Crash rates for Michigans 16-year-old drivers have been cut by a quarter, due in large part to the states new driver licensing program, say U-M researchers in a new study that appears in the Oct. 3 issue of the Journal of the American Medical Association.
Following the 1997 implementation of Michigans three-stage graduated driver licensing (GDL) program for new drivers, 16yearolds were involved in fewer crashes in 1999 (16,500) than in 1996 (22,625). The overall crash rate for these drivers fell from 154 (per 1,000 population) to 111a 28 percent decline. After adjusting for a population-wide downward trend for crash involvement, the crash rate for these new drivers was still down 25 percent.
Unintentional injury from motor vehicle crashes is the leading cause of death among U.S. teen-agers, says Jean T. Shope, senior research scientist at the U-M Transportation Research Institute and the School of Public Healths Department of Health Behavior and Health Education. Yet, driver licensure in the United States has been allowed at young ages and after only minimal classroom education and behind-the-wheel training.
Michigans GDL system for licensing young drivers, however, is an extremely promising approach to reducing injury from motor vehicle crashes among teen-agers.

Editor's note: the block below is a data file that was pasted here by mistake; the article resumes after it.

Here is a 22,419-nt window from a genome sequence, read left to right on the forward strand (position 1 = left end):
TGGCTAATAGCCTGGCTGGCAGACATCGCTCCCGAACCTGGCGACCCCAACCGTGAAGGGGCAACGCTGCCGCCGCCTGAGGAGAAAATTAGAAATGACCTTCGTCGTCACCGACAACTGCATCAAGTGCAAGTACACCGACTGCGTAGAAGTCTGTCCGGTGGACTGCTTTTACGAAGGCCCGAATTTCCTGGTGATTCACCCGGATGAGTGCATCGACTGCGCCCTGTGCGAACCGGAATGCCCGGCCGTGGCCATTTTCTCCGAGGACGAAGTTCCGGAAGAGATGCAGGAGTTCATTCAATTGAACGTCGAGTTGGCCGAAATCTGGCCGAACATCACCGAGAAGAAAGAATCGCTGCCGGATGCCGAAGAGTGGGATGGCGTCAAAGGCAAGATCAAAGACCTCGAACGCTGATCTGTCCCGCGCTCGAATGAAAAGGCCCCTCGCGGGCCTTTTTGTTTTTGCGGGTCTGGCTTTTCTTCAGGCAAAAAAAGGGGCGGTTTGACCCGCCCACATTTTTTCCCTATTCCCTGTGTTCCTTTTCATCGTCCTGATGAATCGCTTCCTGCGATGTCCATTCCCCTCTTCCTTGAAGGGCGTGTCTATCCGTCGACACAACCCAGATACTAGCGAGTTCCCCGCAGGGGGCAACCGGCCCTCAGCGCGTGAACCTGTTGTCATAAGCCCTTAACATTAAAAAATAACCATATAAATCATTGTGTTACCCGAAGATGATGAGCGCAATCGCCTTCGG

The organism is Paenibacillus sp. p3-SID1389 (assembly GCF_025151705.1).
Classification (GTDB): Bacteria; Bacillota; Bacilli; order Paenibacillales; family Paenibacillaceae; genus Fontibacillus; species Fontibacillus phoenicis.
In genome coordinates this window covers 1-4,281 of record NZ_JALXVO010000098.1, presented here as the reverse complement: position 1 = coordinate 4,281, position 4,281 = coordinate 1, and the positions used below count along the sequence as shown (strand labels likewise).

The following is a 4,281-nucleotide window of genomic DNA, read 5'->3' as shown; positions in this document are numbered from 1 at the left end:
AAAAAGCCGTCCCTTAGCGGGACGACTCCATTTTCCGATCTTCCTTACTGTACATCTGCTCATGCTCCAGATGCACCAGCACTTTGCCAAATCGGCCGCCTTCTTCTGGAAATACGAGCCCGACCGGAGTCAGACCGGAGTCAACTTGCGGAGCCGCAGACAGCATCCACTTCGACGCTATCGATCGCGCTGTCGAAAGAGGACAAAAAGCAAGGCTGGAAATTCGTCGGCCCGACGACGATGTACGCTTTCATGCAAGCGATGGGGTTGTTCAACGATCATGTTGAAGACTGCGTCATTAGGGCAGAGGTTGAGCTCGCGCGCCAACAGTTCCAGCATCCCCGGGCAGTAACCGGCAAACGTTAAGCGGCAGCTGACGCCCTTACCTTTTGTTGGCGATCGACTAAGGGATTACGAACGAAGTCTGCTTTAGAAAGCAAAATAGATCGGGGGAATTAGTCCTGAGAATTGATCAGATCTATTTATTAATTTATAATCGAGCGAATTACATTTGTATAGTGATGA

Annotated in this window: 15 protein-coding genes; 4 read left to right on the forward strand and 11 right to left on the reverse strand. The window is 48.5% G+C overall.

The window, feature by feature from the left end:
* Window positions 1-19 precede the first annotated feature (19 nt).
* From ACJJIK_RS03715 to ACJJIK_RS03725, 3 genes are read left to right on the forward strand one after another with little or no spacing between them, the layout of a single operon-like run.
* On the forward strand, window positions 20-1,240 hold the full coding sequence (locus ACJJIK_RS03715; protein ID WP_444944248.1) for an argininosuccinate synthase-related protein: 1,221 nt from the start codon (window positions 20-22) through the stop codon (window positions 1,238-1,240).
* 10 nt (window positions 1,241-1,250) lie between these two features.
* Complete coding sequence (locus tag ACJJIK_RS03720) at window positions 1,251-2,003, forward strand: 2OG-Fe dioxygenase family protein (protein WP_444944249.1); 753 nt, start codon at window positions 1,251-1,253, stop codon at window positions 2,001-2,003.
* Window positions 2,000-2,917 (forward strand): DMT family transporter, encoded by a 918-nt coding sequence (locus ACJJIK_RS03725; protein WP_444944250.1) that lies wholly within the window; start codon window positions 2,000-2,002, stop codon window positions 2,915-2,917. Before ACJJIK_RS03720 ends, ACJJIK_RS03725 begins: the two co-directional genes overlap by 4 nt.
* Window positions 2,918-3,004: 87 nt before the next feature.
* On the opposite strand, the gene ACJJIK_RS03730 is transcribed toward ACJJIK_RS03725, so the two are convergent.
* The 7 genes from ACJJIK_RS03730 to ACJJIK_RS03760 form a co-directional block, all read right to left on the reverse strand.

Using crash data from the Michigan State Police, Shope and colleagues Lisa J. Molnar, Michael R. Elliott and Patricia F. Waller also found significant reductions for injury crashes; day, evening and night crashes; and single-vehicle and multi-vehicle crashes. Although small in numbers, fatal crashes declined from 54 to 37 and alcohol-related crashes continued at a low rate.
After accounting for general population trends, the researchers say that injury crashes were down 24 percent. Night (midnight5 a.m.) crashes registered the greatest reduction in crash risk, decreasing 53 percent, while day (5 a.m.9 p.m.) crashes were down 24 percent and evening (9 p.m.midnight) crashes declined 21 percent.
The sharp drop in risk of night crash involvement relative to day or evening crash involvement suggests that the night driving restriction during the intermediate stage of licensure has been very effective, Shope says. On the other hand, the drop in evening crashes is less than the drop for overall crashes, suggesting that a driving restriction that includes at least some evening hours might enhance GDLs effect further.
The study also found that single-vehicle crashes declined 29 percent, while multi-vehicle crashes decreased 23 percent.
These results are among the first in the nation to evaluate a complete changeover among teen novice drivers into a comprehensive GDL system that includes a two-phase driver education requirement and also requires certification by a responsible adult that a young driver has received extended supervised practice, Shope says.
While evaluation over the longer term is needed to see if the crash reductions are maintained as new cohorts of teen drivers enter and progress through the system, these early results in preventing crashes among young drivers are impressive.
The study was funded by the National Highway Traffic Safety Administration.